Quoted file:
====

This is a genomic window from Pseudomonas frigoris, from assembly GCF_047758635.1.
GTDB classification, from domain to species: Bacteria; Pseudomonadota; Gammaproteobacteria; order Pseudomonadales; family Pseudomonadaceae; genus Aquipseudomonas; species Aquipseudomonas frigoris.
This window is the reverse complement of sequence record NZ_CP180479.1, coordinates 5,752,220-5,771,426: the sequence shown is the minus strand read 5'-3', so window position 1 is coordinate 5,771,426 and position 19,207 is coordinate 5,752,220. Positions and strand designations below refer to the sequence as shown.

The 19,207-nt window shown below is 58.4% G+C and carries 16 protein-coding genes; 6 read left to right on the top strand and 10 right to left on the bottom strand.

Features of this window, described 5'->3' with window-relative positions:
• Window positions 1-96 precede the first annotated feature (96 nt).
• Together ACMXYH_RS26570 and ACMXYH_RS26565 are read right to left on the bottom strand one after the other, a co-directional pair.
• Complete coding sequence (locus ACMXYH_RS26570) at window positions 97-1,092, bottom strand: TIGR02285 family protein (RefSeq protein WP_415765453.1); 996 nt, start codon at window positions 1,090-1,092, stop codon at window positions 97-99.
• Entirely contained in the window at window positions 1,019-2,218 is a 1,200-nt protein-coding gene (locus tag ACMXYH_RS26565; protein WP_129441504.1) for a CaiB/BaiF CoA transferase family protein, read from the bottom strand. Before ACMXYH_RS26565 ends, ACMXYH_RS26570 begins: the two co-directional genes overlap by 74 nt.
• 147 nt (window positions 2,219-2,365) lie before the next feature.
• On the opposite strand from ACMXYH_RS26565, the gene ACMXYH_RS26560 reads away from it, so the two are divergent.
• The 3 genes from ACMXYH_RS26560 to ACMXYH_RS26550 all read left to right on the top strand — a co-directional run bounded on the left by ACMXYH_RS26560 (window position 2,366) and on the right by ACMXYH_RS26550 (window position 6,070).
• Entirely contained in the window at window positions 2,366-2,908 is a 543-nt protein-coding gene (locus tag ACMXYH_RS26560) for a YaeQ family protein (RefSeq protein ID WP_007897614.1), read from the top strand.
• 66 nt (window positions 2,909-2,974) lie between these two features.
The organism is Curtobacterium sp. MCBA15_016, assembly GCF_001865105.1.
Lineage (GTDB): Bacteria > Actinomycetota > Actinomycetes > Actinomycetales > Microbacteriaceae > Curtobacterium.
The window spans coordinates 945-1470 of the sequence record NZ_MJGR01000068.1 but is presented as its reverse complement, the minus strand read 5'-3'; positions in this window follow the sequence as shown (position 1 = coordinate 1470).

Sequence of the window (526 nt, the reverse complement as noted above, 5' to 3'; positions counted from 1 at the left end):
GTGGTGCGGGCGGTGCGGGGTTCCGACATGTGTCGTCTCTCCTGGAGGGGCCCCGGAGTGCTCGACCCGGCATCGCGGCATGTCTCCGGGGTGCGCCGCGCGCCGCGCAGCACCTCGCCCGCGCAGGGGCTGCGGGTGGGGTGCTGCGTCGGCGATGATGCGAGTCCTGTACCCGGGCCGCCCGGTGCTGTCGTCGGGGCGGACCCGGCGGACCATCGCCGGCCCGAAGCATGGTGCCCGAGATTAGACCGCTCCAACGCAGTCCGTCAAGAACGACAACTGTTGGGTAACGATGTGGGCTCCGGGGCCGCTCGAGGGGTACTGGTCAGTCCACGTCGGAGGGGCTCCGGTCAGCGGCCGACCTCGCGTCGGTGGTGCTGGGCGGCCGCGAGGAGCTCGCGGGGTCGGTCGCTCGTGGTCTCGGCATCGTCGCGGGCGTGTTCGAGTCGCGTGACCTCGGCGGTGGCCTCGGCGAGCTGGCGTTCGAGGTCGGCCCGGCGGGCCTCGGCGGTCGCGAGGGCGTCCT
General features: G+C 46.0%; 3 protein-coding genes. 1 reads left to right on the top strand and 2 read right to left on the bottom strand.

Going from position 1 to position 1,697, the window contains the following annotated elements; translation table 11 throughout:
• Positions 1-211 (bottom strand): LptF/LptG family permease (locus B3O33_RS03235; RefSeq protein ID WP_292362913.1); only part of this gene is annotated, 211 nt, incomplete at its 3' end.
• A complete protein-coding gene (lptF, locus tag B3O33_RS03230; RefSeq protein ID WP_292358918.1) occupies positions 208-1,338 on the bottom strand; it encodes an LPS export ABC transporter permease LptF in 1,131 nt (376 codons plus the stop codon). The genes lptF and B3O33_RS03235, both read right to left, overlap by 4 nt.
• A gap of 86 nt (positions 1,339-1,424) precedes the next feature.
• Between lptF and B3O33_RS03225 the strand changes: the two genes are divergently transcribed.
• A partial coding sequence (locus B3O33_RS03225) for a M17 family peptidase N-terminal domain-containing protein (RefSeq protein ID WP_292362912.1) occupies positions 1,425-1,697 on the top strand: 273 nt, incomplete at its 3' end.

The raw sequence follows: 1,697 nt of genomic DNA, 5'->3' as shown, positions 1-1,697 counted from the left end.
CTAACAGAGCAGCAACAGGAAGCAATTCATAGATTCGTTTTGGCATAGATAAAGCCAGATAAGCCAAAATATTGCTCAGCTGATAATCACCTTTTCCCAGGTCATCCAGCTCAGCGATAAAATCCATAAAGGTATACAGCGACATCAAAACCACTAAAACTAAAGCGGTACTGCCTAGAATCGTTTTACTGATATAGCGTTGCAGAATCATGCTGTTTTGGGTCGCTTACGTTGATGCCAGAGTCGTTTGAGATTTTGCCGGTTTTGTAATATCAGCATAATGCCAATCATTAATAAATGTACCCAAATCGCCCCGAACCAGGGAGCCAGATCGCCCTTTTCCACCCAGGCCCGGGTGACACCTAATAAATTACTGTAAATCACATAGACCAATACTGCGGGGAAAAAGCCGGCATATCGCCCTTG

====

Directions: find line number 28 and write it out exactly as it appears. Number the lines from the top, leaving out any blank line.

CTAACAGAGCAGCAACAGGAAGCAATTCATAGATTCGTTTTGGCATAGATAAAGCCAGATAAGCCAAAATATTGCTCAGCTGATAATCACCTTTTCCCAGGTCATCCAGCTCAGCGATAAAATCCATAAAGGTATACAGCGACATCAAAACCACTAAAACTAAAGCGGTACTGCCTAGAATCGTTTTACTGATATAGCGTTGCAGAATCATGCTGTTTTGGGTCGCTTACGTTGATGCCAGAGTCGTTTGAGATTTTGCCGGTTTTGTAATATCAGCATAATGCCAATCATTAATAAATGTACCCAAATCGCCCCGAACCAGGGAGCCAGATCGCCCTTTTCCACCCAGGCCCGGGTGACACCTAATAAATTACTGTAAATCACATAGACCAATACTGCGGGGAAAAAGCCGGCATATCGCCCTTG